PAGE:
By Lori Wysong
Far more than just a Veterans Day concert, “Re-Entry: A Performance Tribute to Veterans,” showed the military from many different perspectives and questioned the stereotypes of the typical veteran’s reasons for joining and experiences within the military.
“The military is a place where, regardless of motivation, creeds, race, or origin, people learn to work together,” said Iraq War veteran Charity Winters.
A good deal of work went into the multimedia event. “Re-Entry” was a collaboration between the Washington College Department of Theatre and Dance, the Starr Center for the Study of the American Experience, the Delaware Division of the Arts, and the Delaware Art Museum.
Singers, dancers, actors, and recorded interviews with veterans from the Starr Center’s StoryQuest Oral History Program helped tell the stories of veterans across several wars and homefronts. All of these aspects were blended together to dramatize the memories that veterans shared in interviews that were projected on a screen.
In his interview with StoryQuest, former Tuskegee Airman Leroy “Boots” Battle remembered being drafted into World War II in the middle of a budding musical career.
“This is the only country I know, and right or wrong I have to stick with it and do my part to make it better,” he said.
Following this segment, a skillful tap dance number evoked the story Boots had just told about teaching fellow Tuskegee Airmen Morse code by comparing the dots and dashes to the rhythm of music.
As the night went on, students and veterans in the audience heard excerpts from the interviews with soldiers who fought in Korea and Vietnam, and witnessed song and dance performances that incorporated such varied themes as discipline, comradery, tragedy and longing.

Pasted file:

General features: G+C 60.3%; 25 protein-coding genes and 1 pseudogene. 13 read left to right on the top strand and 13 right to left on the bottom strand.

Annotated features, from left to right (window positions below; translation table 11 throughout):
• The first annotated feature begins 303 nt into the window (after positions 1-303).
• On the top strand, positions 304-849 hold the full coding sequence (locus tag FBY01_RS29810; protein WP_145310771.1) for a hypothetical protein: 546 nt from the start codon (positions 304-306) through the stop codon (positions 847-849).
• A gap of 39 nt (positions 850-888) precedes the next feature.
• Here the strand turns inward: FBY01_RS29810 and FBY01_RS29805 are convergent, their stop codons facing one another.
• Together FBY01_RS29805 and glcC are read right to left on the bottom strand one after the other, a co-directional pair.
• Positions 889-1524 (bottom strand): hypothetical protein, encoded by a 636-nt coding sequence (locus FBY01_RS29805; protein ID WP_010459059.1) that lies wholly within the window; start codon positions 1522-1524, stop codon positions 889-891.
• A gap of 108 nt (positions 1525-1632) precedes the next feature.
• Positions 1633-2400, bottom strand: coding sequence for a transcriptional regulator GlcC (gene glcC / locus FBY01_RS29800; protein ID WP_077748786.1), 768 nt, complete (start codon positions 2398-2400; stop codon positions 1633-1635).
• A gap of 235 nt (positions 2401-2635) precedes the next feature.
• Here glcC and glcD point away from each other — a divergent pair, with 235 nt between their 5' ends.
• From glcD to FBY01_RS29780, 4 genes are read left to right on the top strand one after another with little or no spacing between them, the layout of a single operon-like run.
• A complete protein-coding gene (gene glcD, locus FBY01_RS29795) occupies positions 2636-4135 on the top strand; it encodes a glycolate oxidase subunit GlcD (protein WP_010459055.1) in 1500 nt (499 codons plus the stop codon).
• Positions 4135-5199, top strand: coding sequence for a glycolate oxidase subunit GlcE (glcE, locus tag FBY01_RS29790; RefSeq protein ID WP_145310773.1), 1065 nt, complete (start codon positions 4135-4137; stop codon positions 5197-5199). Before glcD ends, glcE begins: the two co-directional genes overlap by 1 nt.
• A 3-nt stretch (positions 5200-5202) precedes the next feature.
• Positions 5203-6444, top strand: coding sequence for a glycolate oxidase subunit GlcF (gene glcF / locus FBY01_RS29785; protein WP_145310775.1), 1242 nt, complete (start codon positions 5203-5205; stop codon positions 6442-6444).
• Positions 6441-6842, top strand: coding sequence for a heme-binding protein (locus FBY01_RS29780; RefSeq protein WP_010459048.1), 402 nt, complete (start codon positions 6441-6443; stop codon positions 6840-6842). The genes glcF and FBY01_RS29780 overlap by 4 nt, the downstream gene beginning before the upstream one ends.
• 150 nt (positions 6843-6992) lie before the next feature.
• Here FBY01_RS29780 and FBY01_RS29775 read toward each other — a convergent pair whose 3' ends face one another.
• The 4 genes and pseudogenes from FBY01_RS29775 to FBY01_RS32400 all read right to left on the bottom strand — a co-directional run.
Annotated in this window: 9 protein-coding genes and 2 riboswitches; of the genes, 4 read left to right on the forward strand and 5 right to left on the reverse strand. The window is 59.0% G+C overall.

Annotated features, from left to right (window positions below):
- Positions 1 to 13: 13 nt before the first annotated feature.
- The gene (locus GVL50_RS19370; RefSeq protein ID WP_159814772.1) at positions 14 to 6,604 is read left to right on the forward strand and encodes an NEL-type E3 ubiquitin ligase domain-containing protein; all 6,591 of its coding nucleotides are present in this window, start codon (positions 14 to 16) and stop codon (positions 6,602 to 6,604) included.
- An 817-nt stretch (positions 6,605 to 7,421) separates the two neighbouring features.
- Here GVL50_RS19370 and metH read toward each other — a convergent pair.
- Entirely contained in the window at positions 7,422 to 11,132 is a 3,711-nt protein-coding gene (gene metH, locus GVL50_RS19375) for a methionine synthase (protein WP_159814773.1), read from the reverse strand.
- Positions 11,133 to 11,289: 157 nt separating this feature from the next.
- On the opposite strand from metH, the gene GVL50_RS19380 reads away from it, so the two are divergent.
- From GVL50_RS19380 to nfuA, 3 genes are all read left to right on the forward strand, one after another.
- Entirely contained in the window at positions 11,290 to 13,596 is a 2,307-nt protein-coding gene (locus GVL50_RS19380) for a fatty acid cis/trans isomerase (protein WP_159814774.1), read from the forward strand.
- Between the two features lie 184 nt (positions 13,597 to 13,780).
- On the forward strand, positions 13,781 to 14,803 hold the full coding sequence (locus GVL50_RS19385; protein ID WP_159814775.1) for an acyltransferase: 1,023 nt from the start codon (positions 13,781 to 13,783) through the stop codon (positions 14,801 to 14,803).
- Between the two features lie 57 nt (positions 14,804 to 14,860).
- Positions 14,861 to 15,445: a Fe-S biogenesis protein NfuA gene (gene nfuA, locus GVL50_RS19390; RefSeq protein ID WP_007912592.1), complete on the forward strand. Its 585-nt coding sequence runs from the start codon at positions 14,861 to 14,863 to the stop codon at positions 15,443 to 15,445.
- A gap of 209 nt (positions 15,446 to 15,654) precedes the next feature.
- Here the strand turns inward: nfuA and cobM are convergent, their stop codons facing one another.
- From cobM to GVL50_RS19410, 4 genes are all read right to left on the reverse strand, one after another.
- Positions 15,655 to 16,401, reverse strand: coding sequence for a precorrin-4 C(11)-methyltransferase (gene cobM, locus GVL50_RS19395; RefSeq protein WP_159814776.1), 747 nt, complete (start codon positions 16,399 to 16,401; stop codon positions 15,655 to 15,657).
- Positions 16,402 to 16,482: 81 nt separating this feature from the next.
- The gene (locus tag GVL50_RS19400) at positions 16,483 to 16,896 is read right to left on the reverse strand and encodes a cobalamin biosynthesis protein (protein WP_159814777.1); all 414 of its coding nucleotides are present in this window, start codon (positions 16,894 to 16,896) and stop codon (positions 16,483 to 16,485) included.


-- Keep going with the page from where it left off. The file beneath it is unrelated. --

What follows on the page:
In part of Winters’s reading, she said that, “There is no question that war is an ugly thing.”
The performance did not shy away from touching serious themes.
In one powerful StoryQuest interview, Vietnam veteran Lansing Williams shared that he didn’t know what to say the first time he was thanked for his service in 2010.
When he and his fellow soldiers returned home from war, “The first thing we did was change our clothes and grow our hair out, because Vietnam vets were not welcome,” he said.
There were some lighter moments as well. Another Vietnam veteran, David Sussman, said, “We used to wear these extremely starched uniforms.” In order not to wrinkle them before inspection, he said, “You learned how to get into your uniform without bending your knees.”
Following the performance, military memorabilia from as far back as the 19th century was on display in the lobby outside Decker Theatre. Helmets, uniforms, and photographs encouraged audience members to consider what it means to serve in the military.